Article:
The Bugler

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Small Business Helps Win the War

America has always been known for its hard work, dedication and ingenuity. A prime example of this is America pulling together for the invasion of Normandy on D-Day, June 6, 1944, 70 years ago this week.

Andrew Higgins was known as an eccentric but very smart businessman. According to notes from a Stanford class, Higgins was "positive once the war broke out that there would be a need among the U.S. Navy for thousands of small boats - and was also sure that steel would be in short supply. In a common moment of eccentricity, Higgins bought the entire 1939 crop of mahogany from the Philippines and stored it on his own."

Picture from www.nationalWW2museum.org.

This shrewd lock up of a critical component was only the beginning of his endeavor. It took him several years to convince the US Navy about the need for the small boats, which were officially known as Landing Craft, Vehicle and Personnel "LCVPs." Once the contract was signed Higgins went to work and according to the WWII museum, "the Higgins workforce was the first in New Orleans to be racially integrated. His employees included whites, blacks, men, women, seniors, and people with disabilities. All were paid equal wages according to their job functions." These workers "eagerly began mass-producing the 'Higgins boats,' which were 36'3" in length and had a beam of 10'10". Their displacement when unloaded was 18,000 lbs., and they could maintain a speed of 9 knots. They were defended by 2.30 caliber machine guns, and could carry 36 combat-equipped infantrymen or 8,000 pounds of cargo. Along with the help of other American factories, Higgins produced 23,398 LCVPs during the War." They responded by shattering production records, turning out more than 20,000 boats - 12,500 of them LCVPs—by the end of the war.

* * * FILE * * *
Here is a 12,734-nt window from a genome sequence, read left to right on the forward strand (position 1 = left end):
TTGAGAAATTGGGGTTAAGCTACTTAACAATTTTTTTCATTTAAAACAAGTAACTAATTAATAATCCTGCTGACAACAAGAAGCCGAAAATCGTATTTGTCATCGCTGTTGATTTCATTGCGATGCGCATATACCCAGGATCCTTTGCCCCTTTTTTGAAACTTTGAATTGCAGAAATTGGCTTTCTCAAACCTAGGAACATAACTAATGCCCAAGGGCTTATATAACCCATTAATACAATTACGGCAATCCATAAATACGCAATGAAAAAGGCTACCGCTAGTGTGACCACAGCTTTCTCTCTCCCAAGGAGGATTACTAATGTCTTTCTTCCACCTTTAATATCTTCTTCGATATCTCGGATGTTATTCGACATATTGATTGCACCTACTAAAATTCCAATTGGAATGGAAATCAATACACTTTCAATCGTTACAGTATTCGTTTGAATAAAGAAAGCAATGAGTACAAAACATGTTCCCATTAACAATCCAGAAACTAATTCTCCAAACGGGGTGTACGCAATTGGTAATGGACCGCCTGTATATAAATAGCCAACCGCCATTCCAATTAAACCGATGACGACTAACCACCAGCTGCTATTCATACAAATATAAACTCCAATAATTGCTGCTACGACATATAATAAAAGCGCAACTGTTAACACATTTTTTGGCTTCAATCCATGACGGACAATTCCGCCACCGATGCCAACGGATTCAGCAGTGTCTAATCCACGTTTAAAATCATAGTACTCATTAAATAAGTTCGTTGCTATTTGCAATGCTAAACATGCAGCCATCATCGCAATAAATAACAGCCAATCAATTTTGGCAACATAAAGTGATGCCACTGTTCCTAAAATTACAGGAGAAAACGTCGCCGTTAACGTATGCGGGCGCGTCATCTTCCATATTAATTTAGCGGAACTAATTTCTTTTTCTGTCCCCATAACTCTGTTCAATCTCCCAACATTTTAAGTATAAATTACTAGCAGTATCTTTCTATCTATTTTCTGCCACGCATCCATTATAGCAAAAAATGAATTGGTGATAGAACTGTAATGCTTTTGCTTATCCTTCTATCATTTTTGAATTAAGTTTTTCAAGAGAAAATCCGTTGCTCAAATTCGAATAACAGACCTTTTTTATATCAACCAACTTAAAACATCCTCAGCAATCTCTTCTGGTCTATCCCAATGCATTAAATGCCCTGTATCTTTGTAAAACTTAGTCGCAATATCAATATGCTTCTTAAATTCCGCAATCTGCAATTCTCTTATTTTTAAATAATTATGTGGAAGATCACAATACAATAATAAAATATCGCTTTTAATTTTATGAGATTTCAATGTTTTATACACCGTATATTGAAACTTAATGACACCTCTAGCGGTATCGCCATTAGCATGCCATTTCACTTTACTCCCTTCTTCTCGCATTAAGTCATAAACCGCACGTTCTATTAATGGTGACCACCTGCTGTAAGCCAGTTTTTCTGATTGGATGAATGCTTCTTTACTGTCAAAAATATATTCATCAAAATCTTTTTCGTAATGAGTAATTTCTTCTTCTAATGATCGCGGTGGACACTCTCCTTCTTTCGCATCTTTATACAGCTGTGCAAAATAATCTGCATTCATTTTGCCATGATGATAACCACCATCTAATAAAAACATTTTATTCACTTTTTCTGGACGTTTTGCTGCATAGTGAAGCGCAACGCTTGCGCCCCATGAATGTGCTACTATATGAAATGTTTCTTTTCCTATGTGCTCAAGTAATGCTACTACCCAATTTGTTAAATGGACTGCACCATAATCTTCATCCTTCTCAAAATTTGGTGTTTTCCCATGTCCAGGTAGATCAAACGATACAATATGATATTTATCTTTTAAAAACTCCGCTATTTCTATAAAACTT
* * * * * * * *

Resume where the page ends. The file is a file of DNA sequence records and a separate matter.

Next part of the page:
According to the WWII museum, "Higgins designed and produced a unique and ingenious collection of amphibious boats capable of delivering masses of men and equipment safely and efficiently from ship to shore, eliminating the need for established harbors" and President Eisenhower later said that "Andrew Higgins is the man who won the war for us" and went on to say without the Higgins boats, "the whole strategy of the war would have been different." (cs.stanford.edu)

Drawing from cs.stanford.edu.

New Orleans: Home of the WWII Museum

The National WWII Museum in New Orleans is one of the most interesting museums in America and it can be enjoyed by all ages. The National WWII Museum displays a reproduction of a Higgins LCVP in its Louisiana Memorial Pavilion. This Higgins Boat was built from original plans entirely by volunteers - several of whom worked for Higgins Industries during World War II. It also has numerous exhibits and artifacts from both the Western and Eastern fronts.

Knit Your Bit

Knitting is one of those activities that is increasingly popular again. I know many high schools have knitting clubs as well do many communities. The National WWII museum has a project called Knit Your Bit, which provides you patterns to knit a simple, but cozy, scarf to be donated to a veteran in a Veterans Center somewhere in the United States. Visit NationalWW2Museum.org to view patterns and see requirements for knitting scarves for veterans.

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